Nature vs. Nurture: –
Is this a religiosity, a function of environment of how we are brought up, or as many neuroscientists now believe that it is a function or reflection of brain ac- tivity. In other words we are hard wired for GOD.
The relationship between brain chemistry and consciousness is one that, in the neuroscience age, is hard to get away from. As neurobiologists have deepened our understanding of the powerful neuro-chemicals that underlie our moods and motivations, words like adrenaline, endorphins, dopamine, and serotonin have become part of our vernacular. And for those who have spent any time studying the field, it has become increasingly difficult not to think of human behavior in chemical terms.
Discovering the biological basis of speech and perception is, however, just the beginning. With experimental methodologies improving by the month, even the more complex aspects of our experience, such as emotion, reason, motiva- tion, and will, are beginning to give up their secrets. In Mapping the Mind,science journalist Rita Carter writes: “It is now possible to locate and observe the mechanics of rage, violence, and misperception, and even to detect the physical signs of complex qualities of mind like kindness, humor, heartlessness, gregariousness, altruism, mother-love, and self-awareness.”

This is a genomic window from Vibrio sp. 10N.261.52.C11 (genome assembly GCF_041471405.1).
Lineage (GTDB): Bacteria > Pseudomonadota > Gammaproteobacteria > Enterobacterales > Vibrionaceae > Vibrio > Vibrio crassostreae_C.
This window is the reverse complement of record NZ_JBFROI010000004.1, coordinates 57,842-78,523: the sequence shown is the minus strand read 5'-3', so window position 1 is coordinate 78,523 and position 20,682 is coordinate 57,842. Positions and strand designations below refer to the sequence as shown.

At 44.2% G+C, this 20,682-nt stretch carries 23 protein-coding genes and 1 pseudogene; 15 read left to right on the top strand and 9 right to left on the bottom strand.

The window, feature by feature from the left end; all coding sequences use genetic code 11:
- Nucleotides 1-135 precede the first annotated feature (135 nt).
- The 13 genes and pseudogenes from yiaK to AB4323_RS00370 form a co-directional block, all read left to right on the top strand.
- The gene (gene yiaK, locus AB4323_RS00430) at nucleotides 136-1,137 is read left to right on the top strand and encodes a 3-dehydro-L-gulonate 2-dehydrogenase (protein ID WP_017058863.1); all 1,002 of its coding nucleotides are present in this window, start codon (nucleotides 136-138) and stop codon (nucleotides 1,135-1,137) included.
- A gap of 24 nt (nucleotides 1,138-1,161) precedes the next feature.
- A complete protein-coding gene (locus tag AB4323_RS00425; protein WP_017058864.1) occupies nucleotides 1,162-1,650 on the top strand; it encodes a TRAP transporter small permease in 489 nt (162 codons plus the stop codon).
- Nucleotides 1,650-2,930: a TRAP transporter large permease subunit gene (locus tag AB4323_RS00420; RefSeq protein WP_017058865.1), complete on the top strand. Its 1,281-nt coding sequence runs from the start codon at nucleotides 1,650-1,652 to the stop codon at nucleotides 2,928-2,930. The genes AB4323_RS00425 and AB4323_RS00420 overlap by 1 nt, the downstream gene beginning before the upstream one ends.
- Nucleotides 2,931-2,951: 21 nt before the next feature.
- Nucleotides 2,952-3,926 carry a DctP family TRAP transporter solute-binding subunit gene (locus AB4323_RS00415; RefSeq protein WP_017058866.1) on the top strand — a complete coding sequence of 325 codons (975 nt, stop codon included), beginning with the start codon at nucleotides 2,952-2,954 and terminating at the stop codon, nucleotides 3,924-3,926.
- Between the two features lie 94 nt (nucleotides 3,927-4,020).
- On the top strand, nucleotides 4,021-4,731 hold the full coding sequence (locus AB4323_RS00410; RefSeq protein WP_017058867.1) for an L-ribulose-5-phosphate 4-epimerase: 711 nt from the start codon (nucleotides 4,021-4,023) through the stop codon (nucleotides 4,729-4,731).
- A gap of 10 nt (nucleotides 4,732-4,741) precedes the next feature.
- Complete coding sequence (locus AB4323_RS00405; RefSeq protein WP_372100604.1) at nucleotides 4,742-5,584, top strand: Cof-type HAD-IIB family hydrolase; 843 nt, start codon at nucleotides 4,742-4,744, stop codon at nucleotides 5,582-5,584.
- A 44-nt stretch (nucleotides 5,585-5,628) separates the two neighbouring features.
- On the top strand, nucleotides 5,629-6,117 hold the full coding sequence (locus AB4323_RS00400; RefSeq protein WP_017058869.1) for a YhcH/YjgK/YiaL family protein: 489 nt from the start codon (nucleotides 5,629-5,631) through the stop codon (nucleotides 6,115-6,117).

The profound implications of these findings are not lost on the neuroscience community. Indeed, one of the more interesting new areas of discussion is what has become known as neuron-ethics. According to psychologist Martha Farah, brain imaging in particular has opened up an ethical can of worms with its un- precedented ability to peer into the previously private reaches of the individual mind. For instance, with neuroimaging, it has now become possible to tell when someone is being deceitful, or even when he or she is deceiving him or her. Enter lie-detection 3.0. Scientists can also discern whether someone was involved in a crime by showing them objects from the crime scene and seeing how their brain responds. Welcome to the new forensics, as marketed by Brain Fingerprinting Laboratories, Inc. It is even possible to tell whether someone is an illegal drug user by showing them photos of drug paraphernalia and see- ing whether the brain enters a “craving state.” Meet the new war on drugs.
Then there is what Farah refers to as “brain typing.” Using these same methodologies, neuroscientists can now look behind the scenes of your per- sona and find out what sort of human being you really are. Do you secretly harbor racial prejudices? By watching your brain while you look at pictures of racially diverse faces, brain scanners can provide an answer. How about sexual preferences? By showing you a variety of erotic imagery, we can see who or what turns you (or your brain) on. (And don’t bother trying to suppress your response. Your brain looks different when you do that too.) Are you a risk-taker? A pessimist? An introvert? Neurotic? Persistent? Empathic? Even such core personality traits as these are now laid bare before the new neuron-interrogation.